Schools will shut, bins go unemptied and fire cover will be cut in half during Thursday as public sector workers walk out in an ongoing dispute with the Government.

Union leaders said 95% of council buildings would be closed while a teaching union leader claims morale is at an all-time low.

A West Yorkshire Fire and Rescue Service chief is urging caution with only half of appliances in use from 10am until 7pm as firefighters join the industrial action.

Nationally up to two million workers will strike in opposition to the Government’s pay and pension proposals.

Among them are local government workers in Unison, GMB and Unite, the civil servants’ union the PCS, the National Union of Teachers and the Fire Brigades Union who are unhappy with a 1% pay rise proposed by the Government.

They are also fighting changes to pensions that could see them having to work longer and contribute more.

Kirklees Council say only a “minimal level of services will be available” such as cover for the care of vulnerable children and adults and for emergencies.

A warning on the council website said: “Bins not collected on the day of the strike will be collected at the next scheduled collection and not sooner.”

At 10.30am tomorrow a huge rally iss due to take place in St George’s Square with a march through the town back to the Square for speeches.

Local government:

Paul Holmes, Kirklees Unison branch secretary, said: “The council is shut to the public - 95% of the buildings will be closed, two or three buildings may open for workers to go in but they won’t be their own offices.

“There’s three things we’re striking for: firstly we’ve had three years of no pay rise and one year of a low pay rise that has driven people to the edge.

Unison secretary Paul Holmes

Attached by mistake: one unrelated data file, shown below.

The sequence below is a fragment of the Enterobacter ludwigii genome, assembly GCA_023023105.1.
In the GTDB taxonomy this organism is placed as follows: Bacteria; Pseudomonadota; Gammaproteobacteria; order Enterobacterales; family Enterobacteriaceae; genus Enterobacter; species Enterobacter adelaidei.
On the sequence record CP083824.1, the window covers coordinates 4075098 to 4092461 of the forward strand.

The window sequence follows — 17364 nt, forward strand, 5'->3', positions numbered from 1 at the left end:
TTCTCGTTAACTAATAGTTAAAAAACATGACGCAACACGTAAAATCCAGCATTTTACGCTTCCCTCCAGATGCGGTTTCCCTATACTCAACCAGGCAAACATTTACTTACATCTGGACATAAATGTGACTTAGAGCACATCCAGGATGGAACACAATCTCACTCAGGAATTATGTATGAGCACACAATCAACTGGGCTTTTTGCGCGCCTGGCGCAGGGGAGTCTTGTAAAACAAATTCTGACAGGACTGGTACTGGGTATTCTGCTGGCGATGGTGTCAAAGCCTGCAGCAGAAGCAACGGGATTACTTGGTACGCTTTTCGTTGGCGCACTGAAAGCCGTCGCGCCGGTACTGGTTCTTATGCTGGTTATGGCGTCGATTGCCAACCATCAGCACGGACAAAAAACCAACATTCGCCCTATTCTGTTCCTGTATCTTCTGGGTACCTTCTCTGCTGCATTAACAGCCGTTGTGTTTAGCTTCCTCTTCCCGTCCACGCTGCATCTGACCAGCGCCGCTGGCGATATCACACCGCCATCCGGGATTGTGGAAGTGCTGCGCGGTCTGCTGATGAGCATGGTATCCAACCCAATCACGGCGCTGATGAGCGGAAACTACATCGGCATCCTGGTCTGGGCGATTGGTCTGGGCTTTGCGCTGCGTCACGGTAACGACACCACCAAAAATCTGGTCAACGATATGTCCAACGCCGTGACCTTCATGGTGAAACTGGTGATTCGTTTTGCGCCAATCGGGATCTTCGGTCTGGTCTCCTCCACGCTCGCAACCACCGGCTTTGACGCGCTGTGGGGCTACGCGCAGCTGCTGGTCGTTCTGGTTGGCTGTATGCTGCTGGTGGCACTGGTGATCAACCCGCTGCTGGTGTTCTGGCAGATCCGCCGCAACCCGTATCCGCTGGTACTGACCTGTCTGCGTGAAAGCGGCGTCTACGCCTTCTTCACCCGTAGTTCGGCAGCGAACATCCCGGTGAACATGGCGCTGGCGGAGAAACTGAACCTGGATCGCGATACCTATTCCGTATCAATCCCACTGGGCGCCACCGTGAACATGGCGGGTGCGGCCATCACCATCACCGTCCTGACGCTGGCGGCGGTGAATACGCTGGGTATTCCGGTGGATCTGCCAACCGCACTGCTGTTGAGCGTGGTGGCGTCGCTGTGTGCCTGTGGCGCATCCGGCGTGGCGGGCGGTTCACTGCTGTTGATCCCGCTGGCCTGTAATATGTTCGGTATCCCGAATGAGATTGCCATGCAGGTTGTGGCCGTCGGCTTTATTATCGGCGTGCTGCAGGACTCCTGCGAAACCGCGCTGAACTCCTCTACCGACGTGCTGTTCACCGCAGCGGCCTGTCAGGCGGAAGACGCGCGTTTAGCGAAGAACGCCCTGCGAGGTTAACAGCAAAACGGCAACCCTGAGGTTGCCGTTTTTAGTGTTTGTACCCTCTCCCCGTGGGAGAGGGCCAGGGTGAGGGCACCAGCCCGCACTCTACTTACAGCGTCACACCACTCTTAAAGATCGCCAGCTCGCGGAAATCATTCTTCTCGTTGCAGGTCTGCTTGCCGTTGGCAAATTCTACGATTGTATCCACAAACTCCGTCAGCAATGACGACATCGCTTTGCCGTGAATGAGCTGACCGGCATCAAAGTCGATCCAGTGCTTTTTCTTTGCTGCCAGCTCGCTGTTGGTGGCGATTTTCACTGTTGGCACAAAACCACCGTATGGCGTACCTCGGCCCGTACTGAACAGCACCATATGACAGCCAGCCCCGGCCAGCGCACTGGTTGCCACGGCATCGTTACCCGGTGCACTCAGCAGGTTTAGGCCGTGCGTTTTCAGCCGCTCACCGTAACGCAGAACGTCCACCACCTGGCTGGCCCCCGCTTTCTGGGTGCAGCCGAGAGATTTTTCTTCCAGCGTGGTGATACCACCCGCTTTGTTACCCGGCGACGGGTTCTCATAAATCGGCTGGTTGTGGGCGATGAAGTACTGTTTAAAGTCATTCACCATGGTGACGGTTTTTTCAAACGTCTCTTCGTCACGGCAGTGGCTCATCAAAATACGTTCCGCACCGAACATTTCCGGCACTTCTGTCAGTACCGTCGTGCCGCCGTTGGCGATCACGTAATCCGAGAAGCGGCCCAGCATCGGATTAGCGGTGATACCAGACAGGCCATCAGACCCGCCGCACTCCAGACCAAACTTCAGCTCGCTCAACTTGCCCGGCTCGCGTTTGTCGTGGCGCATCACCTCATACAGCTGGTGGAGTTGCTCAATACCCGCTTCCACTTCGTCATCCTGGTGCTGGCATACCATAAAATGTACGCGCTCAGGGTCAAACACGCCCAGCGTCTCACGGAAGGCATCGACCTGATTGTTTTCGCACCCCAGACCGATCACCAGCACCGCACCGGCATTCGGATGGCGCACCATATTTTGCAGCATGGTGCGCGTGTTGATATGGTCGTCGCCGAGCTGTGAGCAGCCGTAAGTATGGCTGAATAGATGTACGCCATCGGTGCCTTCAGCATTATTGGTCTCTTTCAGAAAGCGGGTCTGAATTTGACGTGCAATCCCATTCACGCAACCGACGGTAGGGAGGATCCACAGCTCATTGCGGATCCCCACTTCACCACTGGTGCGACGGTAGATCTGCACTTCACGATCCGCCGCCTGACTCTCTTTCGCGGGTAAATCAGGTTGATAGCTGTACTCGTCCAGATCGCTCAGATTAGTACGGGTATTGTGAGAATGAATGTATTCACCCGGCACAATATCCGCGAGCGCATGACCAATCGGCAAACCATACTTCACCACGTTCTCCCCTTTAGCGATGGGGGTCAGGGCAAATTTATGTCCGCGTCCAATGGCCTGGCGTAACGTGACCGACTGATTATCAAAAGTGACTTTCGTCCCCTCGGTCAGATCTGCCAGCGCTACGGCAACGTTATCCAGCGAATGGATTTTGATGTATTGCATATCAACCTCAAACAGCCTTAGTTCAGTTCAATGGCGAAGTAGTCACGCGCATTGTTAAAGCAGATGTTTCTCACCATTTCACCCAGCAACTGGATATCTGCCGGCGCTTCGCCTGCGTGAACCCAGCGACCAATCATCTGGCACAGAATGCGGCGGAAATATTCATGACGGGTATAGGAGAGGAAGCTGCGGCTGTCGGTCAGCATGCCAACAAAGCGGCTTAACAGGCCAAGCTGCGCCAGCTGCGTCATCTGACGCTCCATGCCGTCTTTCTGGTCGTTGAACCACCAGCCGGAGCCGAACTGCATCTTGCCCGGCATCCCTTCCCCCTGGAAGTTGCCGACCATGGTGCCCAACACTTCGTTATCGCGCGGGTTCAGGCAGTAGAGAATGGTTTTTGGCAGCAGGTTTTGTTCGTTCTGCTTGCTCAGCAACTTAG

Unison secretary Paul Holmes
 

“Secondly, we think we’re the only ones that care about the services, everybody else wants to shut them down. We get condemned for closing the council down for a day, but there’s people working behind the scenes to close services down for good.

“The public want these services, our staff want to provide them and they want decent pay and conditions.

“Finally, if people who are the lowest paid workers decide to strike then it shows they are desperate. To lose a day’s pay says it all really because they can’t afford to be striking.

“It is a fallacy that the public don’t support this, we get feedback and we know they do.”

Asked what his message was to the public, he said: “Our staff are working more, with less pay and more poverty, that’s why we’re doing this.

Mr Holmes said it was “inevitable” further strike action would take place, with two days of industrial action possible in September.

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Do you support the public sector strike?

 

Schools:

Hazel Danson, Kirklees NUT leader, said: “There are more schools closed than there was during the March strike action, it shows how fed-up our staff are with the situation the Government has put us in.

“As Unison and the other unions are striking then schools will have to close on health and safety grounds as support staff strike in addition to our teachers walking out.

“We know there are some teachers who don’t want to take action, but there is a feeling of low morale among many of our members, I’d say morale is at an all-time low.”

Hazel Danson of Kirklees NUT and national execuitive committee
Hazel Danson of Kirklees NUT and national execuitive committee
 

Mrs Danson outlined three key issues and said: “The performance-related pay is not only added bureaucracy but there’s an unfairness as well. Educating children is a collective endeavour and we feel it’s manipulated by results.